Among the many changes in U.S. patent law produced by the Leahy-Smith America Invents Act of 2011, the elimination of secret prior art has received little attention.
Many of us have been bombarded by publications, electronic releases and CLE opportunities to prepare us for the many changes in U.S. patent law that became effective, or will become effective shortly, with the passage of the legislation commonly referred to as the AIA. Perhaps most significantly, in only limited circumstances will a patent applicant be able to overcome prior art dated prior to the effective filing date of its application.
But the act also redefines the term "prior art," insofar as it relates to the patentability of applications with an effective filing date after March 16. For applications having a claim with a later filing date, the AIA, in 35 USC §102, effectively defines prior art as anything "patented, described in a printed publication, or in public use, on sale, or otherwise available to the public." With the AIA, Congress added the latter phrase, "or otherwise available to the public," to the pre-AIA definition of prior art. In this way, the AIA expanded prior art to include the variety of ways information can now be published, not the least of which is publication via the Internet. This would seem to indicate congressional intent to broaden the definition of prior art.
But from a literal reading of the statute, it is not clear whether the phrase "or otherwise available to the public" merely defines (or at least describes, if not defines) still another class of prior art or, in addition, modifies the earlier statutory categories of prior art. Guidelines published by the U.S. Patent and Trademark Office (PTO), as to how it will interpret the AIA, indicate that the PTO will interpret the phrase both ways; that is, as a potentially new category of prior art and as a modifier of the categories identified just before that phrase. Thus, "on sale" activities, such as offers for sale or commercial use of invention, that do not amount to a public disclosure of the invention, will not be considered prior art by the PTO.
This is a significant change, overruling decisions that had heretofore been considered settled patent law. Under pre-AIA law and with only minor exceptions, information disclosed privately to an inventor qualified as prior art for both anticipation and obviousness analyses, as ruled in OddzOn Products v. Just Toys, 122 F. 3d 1396 (Fed Circuit, 1997). Similarly, an inventor’s own commercial use of an invention, more than a year before the inventor applied for a patent on the invention, qualified as patent-precluding prior art, even if the commercial use did not in effect disclose the underlying invention to the public, as decided in Metallizing Engineering v. Kenyon Bearing and Auto Parts, 153 F. d 516 (2d Cir. 1946). More recent U.S. Court of Appeals for the Federal Circuit cases are similar.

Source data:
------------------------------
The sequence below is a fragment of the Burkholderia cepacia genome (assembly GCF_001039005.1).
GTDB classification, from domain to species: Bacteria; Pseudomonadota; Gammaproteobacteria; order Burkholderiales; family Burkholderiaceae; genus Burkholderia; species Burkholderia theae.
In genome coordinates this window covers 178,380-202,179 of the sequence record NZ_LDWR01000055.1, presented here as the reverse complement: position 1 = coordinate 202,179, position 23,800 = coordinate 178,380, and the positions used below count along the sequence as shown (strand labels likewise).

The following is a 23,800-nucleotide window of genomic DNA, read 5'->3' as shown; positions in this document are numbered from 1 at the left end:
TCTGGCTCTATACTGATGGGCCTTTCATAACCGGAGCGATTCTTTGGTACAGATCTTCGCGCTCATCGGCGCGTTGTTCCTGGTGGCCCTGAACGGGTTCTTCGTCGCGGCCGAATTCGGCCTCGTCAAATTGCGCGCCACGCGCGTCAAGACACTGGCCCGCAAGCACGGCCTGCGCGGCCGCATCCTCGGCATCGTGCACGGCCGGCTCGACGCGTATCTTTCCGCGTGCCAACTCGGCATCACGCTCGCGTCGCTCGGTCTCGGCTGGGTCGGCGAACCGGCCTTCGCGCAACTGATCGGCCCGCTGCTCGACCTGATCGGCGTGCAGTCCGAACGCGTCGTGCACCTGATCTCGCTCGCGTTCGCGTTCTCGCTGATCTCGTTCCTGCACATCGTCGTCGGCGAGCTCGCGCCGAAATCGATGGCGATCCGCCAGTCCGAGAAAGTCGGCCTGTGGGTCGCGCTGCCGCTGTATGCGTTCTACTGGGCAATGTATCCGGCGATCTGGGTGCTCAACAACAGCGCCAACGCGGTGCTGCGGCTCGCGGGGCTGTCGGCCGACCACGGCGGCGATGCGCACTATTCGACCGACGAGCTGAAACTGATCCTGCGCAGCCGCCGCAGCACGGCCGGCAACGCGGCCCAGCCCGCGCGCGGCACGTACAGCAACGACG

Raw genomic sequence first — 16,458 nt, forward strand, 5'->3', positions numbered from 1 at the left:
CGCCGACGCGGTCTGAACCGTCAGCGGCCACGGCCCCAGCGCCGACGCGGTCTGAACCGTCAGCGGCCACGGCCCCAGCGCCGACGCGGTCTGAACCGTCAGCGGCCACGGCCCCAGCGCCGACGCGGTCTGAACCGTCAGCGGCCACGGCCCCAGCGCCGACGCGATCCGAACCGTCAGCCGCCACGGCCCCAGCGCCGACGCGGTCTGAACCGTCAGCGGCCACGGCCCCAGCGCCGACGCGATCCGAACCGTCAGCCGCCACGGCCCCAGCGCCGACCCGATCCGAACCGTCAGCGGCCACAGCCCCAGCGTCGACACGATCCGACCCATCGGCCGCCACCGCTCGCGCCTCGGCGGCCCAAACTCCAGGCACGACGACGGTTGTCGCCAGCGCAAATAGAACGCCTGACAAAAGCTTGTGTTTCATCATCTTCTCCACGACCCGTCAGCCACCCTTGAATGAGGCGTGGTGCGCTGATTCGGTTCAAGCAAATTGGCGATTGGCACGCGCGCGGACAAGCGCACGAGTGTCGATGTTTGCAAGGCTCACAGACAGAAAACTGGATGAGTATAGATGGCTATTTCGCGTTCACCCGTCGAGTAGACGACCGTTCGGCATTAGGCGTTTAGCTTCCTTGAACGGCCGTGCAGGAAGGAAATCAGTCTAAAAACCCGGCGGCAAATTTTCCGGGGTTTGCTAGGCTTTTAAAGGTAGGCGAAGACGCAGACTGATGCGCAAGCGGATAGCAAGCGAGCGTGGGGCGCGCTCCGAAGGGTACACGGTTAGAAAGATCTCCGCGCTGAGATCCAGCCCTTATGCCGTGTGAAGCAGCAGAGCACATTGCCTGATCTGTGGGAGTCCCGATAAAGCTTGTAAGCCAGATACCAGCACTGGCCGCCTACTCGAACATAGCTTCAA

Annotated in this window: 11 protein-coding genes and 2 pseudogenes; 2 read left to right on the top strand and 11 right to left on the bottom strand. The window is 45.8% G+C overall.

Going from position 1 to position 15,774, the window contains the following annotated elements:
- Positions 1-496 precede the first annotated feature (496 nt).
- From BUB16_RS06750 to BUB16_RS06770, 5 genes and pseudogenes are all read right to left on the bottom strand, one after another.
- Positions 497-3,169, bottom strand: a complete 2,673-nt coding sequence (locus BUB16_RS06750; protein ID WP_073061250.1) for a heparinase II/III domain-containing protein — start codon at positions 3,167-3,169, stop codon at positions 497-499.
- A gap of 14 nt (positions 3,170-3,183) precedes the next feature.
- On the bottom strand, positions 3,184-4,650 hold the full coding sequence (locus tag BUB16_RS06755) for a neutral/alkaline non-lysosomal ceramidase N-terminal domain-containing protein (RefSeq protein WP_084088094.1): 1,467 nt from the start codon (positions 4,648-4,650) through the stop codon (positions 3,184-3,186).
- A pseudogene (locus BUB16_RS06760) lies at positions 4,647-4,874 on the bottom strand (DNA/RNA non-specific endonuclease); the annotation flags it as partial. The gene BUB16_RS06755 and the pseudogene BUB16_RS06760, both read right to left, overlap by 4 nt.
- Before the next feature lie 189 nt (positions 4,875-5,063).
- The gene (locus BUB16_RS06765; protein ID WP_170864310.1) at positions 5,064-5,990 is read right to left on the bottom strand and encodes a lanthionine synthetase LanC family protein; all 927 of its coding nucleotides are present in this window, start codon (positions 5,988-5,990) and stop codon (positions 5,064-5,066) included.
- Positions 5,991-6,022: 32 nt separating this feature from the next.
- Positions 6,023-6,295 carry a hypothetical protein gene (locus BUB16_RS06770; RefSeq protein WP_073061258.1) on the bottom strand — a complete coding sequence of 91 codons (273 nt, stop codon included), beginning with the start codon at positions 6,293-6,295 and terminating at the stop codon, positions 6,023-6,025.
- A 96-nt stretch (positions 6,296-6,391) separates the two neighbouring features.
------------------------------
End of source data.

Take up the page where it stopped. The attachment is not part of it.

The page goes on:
Neither pre- nor post-AIA patent law includes a statutory provision specifically covering either of these fact patterns. Both pre- and post-AIA 35 USC §102 lists "on sale" as a factor precluding patentability. Pre-AIA 35 USC §103 excludes from prior art private disclosures from persons having a common duty of assignment or in the course of a formalized joint research contract. Post-AIA 35 USC §103 includes no such explicit exclusion. Neither the pre-AIA 35 USC §103 nor the post-AIA 35 USC §103 defines prior art. Case law generally infers a definition, for §103 purposes, based on the factors that §102 lists as factors precluding patentability.
In its Examination Guidelines for Implementing the AIA (77 Federal Regulations, 43765), the PTO indicated that it would take the view that the "or otherwise available to the public" residual clause of the AIA’s 35 USC §102(a)(1) indicates that secret use, offer for sale, or other commercial activity does not qualify as prior art. In its response to certain comments on this point in the guidelines, the PTO acknowledges that the question of the availability of secret prior art will ultimately be addressed in the courts. The PTO supports its interpretation by reference to remarks in the congressional record that may or may not be considered part of the legislative history. At least some of these remarks became part of the legislative history, according to the PTO interpretation, only when they were referred to in other parts of the legislative history.
As a practical matter, this makes it possible, if the PTO interpretation is correct, for a manufacturer to use a secret commercially important process indefinitely and then to file a patent application only when it becomes expedient to do so.